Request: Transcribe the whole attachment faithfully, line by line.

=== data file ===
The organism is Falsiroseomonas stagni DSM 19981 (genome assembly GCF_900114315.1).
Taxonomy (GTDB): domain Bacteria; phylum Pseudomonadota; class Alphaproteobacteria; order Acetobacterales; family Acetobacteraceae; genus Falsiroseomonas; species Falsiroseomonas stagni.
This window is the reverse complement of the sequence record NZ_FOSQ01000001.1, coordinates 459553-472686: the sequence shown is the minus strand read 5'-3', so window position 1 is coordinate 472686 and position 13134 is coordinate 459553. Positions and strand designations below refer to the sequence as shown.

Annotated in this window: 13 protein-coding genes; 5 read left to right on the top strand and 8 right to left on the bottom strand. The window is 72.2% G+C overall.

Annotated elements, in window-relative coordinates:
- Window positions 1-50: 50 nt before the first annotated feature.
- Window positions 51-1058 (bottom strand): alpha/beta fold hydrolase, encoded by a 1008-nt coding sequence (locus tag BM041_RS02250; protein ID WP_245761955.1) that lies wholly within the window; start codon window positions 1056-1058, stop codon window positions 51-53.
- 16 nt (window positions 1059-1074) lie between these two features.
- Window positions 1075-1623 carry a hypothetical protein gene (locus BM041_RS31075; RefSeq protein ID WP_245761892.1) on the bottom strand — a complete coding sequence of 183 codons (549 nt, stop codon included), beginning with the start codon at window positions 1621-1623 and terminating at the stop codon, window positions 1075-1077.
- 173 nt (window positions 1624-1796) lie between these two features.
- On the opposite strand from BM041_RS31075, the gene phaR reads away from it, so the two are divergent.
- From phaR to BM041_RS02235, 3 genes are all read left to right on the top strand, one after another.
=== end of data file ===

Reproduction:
The organism is Falsiroseomonas stagni DSM 19981 (genome assembly GCF_900114315.1).
Taxonomy (GTDB): domain Bacteria; phylum Pseudomonadota; class Alphaproteobacteria; order Acetobacterales; family Acetobacteraceae; genus Falsiroseomonas; species Falsiroseomonas stagni.
This window is the reverse complement of the sequence record NZ_FOSQ01000001.1, coordinates 459553-472686: the sequence shown is the minus strand read 5'-3', so window position 1 is coordinate 472686 and position 13134 is coordinate 459553. Positions and strand designations below refer to the sequence as shown.

Annotated in this window: 13 protein-coding genes; 5 read left to right on the top strand and 8 right to left on the bottom strand. The window is 72.2% G+C overall.

Annotated elements, in window-relative coordinates:
- Window positions 1-50: 50 nt before the first annotated feature.
- Window positions 51-1058 (bottom strand): alpha/beta fold hydrolase, encoded by a 1008-nt coding sequence (locus tag BM041_RS02250; protein ID WP_245761955.1) that lies wholly within the window; start codon window positions 1056-1058, stop codon window positions 51-53.
- 16 nt (window positions 1059-1074) lie between these two features.
- Window positions 1075-1623 carry a hypothetical protein gene (locus BM041_RS31075; RefSeq protein ID WP_245761892.1) on the bottom strand — a complete coding sequence of 183 codons (549 nt, stop codon included), beginning with the start codon at window positions 1621-1623 and terminating at the stop codon, window positions 1075-1077.
- 173 nt (window positions 1624-1796) lie between these two features.
- On the opposite strand from BM041_RS31075, the gene phaR reads away from it, so the two are divergent.
- From phaR to BM041_RS02235, 3 genes are all read left to right on the top strand, one after another.